"For me, I utilize art as a space of healing and connection. Music is really a space ultimately for people who are trying to connect.” – Myles Santifer, African American studies student at University of California Berkeley and musician
Mashaun D. Simon on NBCNews.com, recently wrote an article, Freedom Songs: Writing The Soundtrack of a Modern Movement, describing the power, impact, and diffusion of music, art, and dance on various forms of protests such as rallies or marches through the lens of its inherent cultural and historical relevancy to the African American community.
The role of music lending power to a movement is nothing new. Historically, black music has provided what Alton Pollard, dean of Howard University's Divinity School, calls resistance modality for society.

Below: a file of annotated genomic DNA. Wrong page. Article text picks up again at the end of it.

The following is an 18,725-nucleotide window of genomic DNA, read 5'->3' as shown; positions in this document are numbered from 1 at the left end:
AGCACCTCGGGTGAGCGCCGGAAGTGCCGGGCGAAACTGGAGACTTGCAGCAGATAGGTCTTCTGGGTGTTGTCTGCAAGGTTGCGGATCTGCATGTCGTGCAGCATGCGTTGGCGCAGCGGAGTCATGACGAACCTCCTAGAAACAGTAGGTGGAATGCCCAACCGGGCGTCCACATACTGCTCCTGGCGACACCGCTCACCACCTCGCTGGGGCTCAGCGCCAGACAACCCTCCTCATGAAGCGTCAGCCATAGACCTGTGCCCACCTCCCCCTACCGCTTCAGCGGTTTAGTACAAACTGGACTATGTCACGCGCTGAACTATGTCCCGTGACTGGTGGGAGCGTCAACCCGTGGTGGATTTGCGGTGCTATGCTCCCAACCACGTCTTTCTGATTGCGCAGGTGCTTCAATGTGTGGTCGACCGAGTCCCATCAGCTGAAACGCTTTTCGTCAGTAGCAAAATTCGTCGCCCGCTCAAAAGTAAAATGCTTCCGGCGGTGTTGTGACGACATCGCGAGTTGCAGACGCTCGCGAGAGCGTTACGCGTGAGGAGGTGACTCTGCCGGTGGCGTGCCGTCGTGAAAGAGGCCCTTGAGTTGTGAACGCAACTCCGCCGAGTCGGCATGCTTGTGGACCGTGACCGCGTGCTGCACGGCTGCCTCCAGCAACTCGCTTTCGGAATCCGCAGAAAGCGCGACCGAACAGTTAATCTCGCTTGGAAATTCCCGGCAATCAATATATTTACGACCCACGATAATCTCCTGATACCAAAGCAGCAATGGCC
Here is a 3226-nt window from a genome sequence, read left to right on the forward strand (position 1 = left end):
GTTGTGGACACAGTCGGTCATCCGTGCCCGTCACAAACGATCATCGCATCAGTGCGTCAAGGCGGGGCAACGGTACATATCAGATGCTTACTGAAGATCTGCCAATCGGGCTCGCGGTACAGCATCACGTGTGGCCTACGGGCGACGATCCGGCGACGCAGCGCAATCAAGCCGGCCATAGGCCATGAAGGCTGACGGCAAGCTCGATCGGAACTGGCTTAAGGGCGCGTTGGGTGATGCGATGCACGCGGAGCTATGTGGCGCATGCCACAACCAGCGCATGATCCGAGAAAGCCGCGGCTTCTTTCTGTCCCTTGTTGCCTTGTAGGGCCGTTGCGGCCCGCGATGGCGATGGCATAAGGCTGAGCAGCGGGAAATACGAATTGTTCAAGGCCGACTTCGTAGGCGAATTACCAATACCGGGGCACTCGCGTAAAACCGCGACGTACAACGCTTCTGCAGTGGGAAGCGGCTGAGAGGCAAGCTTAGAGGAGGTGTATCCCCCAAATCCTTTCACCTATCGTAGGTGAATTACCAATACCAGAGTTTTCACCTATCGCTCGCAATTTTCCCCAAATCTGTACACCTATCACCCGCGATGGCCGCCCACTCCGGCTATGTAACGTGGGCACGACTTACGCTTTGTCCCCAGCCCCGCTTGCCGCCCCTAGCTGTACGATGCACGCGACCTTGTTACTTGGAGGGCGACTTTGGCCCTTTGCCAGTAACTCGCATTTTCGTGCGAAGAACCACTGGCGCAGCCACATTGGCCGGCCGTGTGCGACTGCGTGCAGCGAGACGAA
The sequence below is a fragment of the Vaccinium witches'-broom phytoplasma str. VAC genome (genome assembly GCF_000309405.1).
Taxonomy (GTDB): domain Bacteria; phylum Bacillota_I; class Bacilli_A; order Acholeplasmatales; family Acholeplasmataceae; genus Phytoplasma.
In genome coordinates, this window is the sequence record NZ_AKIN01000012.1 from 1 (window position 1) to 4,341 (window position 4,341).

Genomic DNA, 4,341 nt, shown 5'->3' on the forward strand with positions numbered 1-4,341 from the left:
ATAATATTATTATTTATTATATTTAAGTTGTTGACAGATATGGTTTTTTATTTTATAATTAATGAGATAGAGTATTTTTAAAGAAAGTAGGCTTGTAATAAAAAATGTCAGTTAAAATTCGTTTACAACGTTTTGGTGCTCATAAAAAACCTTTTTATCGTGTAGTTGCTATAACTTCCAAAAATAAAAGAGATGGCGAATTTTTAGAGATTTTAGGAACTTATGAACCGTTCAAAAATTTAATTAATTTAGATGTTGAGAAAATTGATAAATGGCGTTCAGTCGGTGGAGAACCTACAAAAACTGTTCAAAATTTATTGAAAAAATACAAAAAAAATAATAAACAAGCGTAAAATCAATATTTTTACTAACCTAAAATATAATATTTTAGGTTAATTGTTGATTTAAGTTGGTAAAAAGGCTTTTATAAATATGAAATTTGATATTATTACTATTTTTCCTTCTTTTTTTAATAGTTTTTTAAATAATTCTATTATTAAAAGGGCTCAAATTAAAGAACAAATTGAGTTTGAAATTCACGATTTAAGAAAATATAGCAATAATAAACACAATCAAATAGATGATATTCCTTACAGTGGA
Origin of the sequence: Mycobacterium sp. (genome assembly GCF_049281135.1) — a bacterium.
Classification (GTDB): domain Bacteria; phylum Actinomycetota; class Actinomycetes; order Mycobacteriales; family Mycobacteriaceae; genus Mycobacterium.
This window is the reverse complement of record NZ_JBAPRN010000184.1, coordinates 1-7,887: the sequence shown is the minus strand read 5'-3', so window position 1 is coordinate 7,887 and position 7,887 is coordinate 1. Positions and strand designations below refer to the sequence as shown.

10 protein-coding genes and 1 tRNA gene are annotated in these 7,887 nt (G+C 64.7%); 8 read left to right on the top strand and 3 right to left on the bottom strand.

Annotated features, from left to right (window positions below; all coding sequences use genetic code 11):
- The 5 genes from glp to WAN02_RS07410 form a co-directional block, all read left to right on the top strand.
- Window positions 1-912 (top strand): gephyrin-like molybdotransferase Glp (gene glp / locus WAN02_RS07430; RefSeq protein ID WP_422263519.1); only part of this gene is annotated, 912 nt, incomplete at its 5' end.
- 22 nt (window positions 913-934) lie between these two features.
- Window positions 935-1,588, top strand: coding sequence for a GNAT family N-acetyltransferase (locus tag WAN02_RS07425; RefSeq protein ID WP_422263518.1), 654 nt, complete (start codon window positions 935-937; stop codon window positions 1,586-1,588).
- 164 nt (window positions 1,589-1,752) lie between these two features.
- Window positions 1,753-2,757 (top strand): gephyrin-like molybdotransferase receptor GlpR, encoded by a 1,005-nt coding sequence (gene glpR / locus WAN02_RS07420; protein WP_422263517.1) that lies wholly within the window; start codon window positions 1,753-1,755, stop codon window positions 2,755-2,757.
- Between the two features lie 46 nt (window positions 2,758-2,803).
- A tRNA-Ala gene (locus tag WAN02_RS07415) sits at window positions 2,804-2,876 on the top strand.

"I think back to my own years growing up as a child of the 50s and 60s and how much of the music we think of today as 'the Motown sound' possessed far deeper undertones," he told NBCBLK. "As African people in this society we are an improvisational people and our music has served as a soundtrack to our experiences."
Music has a long tradition of serving as a form, a catalyst, a translation of expression that often exceeds the capacity of traditional spoken word.
From the power of “We Shall Overcome” which grew in volume from southern African American tobacco workers’ voices in the 1920s to Pete Seeger’s variations introduced in the ‘50s, from the role it played to gather the masses on the hills of Bethel, NY in 1969 to the shape it gives perspectives today, music moves movements, both literally and figuratively, “arming” us with a voice that reaches far and wide.
How do you find yourself responding to the proverbial song?